Achieving 100 percent compliance from all development teams requires that the ALM team clearly communicate the levels of compliance to the developers and clearly communicate to upper management which development teams are and are not in compliance. Keeping track of the game using a simple “compliance scorecard” can do the job.

by Tracy Ragan

Opinion

Rationalizing a Home Terabyte Server

With 1 TB of RAID 5 storage, most of my friends believe I have really gone off the deep end with my home server. They may be right, but as in most things in life, I have gotten to this point through a rational set of individual upgrades all perfectly reasonable at the time. Rather than being overly indulgent to my inner geek, am I an early adopter of what will be the inevitable standard for home IT infrastructure? Here is my story; you be the judge.

Rationalizing a Home Terabyte Server

Self-indulgent, or a view of the future?

Mache Creeger, Emergent Technology Associates

With 1 TB of RAID 5 storage, most of my friends believe I have really gone off the deep end with my home server. They may be right, but as in most things in life, I have gotten to this point through a rational set of individual upgrades all perfectly reasonable at the time. Rather than being overly indulgent to my inner geek, am I an early adopter of what will be the inevitable standard for home IT infrastructure? Here is my story; you be the judge.

A Simple Router

Eight years ago, my employer at the time graciously funded cable-modem broadband Internet service at my home so I could work from there. The base service supported only one PC. Because my wife and son each had a PC, I needed a way to share Internet access—a router to share Internet service and a home LAN to distribute network traffic.

by Mache Creeger

Curmudgeon

Seeking Compliance Nirvana

Compliance. The mere mention of it brings to mind a harrowing list of questions and concerns. For example, who is complying and with what? With so many standards, laws, angles, intersections, overlaps, and consequences, who ultimately gets to determine if you are compliant or not? How do you determine what is in scope and what is not? And why do you instantly think of an audit when you hear the word compliance?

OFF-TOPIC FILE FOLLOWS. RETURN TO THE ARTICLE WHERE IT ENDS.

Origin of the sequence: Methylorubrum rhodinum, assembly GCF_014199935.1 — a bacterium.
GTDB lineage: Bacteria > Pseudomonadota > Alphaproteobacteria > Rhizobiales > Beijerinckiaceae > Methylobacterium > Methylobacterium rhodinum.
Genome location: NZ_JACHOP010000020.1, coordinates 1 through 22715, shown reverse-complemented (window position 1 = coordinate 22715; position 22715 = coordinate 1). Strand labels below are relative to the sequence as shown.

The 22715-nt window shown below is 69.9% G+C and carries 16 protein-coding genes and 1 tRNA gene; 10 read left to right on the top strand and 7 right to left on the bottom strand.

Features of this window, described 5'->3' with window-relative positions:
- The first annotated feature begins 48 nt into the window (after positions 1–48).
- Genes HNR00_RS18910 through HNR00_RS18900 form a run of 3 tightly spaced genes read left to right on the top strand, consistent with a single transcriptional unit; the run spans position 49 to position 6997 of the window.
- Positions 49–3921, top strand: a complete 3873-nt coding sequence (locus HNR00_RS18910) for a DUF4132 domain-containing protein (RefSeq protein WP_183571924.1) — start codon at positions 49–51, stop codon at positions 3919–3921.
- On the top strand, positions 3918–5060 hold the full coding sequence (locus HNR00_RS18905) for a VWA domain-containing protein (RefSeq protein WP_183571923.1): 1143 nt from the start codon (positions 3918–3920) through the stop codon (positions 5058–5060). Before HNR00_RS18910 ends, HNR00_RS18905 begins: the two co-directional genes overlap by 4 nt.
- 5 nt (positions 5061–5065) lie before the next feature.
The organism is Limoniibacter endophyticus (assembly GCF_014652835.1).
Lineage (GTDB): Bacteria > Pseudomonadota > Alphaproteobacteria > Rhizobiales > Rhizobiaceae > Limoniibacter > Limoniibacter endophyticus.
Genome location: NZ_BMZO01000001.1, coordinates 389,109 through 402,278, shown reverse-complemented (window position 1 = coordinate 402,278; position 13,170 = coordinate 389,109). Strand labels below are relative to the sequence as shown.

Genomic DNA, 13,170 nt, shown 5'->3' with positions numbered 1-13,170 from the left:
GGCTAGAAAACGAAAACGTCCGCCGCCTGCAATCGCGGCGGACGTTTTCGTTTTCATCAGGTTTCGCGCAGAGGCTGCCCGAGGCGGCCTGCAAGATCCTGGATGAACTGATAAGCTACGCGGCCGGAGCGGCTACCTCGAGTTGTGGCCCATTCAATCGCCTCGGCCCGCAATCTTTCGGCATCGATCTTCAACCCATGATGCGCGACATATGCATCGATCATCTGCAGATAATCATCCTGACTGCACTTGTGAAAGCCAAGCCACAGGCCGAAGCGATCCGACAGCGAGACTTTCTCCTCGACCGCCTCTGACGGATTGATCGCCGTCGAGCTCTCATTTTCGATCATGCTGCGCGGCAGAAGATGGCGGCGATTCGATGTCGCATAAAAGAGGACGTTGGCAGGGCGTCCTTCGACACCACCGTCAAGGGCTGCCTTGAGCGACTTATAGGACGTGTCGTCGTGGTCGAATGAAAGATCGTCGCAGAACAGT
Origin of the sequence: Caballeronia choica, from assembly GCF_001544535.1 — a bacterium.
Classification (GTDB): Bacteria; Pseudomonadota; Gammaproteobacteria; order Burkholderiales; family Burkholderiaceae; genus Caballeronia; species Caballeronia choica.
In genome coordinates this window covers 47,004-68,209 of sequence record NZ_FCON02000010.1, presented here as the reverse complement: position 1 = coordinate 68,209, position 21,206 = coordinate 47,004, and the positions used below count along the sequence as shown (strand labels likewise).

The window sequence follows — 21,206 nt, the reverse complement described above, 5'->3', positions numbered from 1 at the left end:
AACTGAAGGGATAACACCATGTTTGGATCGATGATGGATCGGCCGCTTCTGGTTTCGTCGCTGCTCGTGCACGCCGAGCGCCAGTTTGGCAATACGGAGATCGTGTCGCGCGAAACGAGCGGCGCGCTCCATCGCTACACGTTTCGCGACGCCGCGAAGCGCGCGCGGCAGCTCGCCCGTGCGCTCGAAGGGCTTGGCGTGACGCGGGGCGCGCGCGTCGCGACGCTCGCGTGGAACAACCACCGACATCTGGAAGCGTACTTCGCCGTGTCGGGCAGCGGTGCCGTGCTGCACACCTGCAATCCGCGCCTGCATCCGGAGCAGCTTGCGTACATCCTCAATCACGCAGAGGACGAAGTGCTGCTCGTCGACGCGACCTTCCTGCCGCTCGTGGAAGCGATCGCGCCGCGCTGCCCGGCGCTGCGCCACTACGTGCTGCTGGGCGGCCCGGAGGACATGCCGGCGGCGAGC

Seeking Compliance Nirvana

Don’t let SOX and PCI get the better of you

Greg A. Nolann

Compliance. The mere mention of it brings to mind a harrowing list of questions and concerns. For example, who is complying and with what? With so many standards, laws, angles, intersections, overlaps, and consequences, who ultimately gets to determine if you are compliant or not? How do you determine what is in scope and what is not? And why do you instantly think of an audit when you hear the word compliance?

To see the tangled hairball that is compliance, just take a look at my company. It is on the hook for SOX (Sarbanes-Oxley Act of 2002), as we are a publicly traded company; for a number of banks for the PCI DSS (payment card industry data security standard), also known as Visa CISP (Cardholder Information Security Program); for HIPAA (Health Insurance Portability and Accountability Act); for CA 1786 (and all other states’ disclosure laws); and for the European Union, its member countries, Japan, Korea, and a handful of other countries’ privacy and data security laws (these alone could probably spawn an entire series of lessons and lectures!).

by Greg A. Nolann

Interviews

The Compliance Game

Although complying with myriad regulations affecting information technology these days can feel like a chore, technology professionals now have an opportunity to leverage these efforts and create a proactive approach to IT governance. Tune into this month's Queuecast as Kris Lovejoy, CTO of Consul, discusses with host Mike Vizard why companies must shift their focus on compliance to a new governance approach that will ultimately better serve a company's needs.

Although complying with myriad regulations affecting information technology these days can feel like a chore, technology professionals now have an opportunity to leverage these efforts and create a proactive approach to IT governance. Tune into this month's Queuecast as Kris Lovejoy, CTO of Consul, discusses with host Mike Vizard why companies must shift their focus on compliance to a new governance approach that will ultimately better serve a company's needs.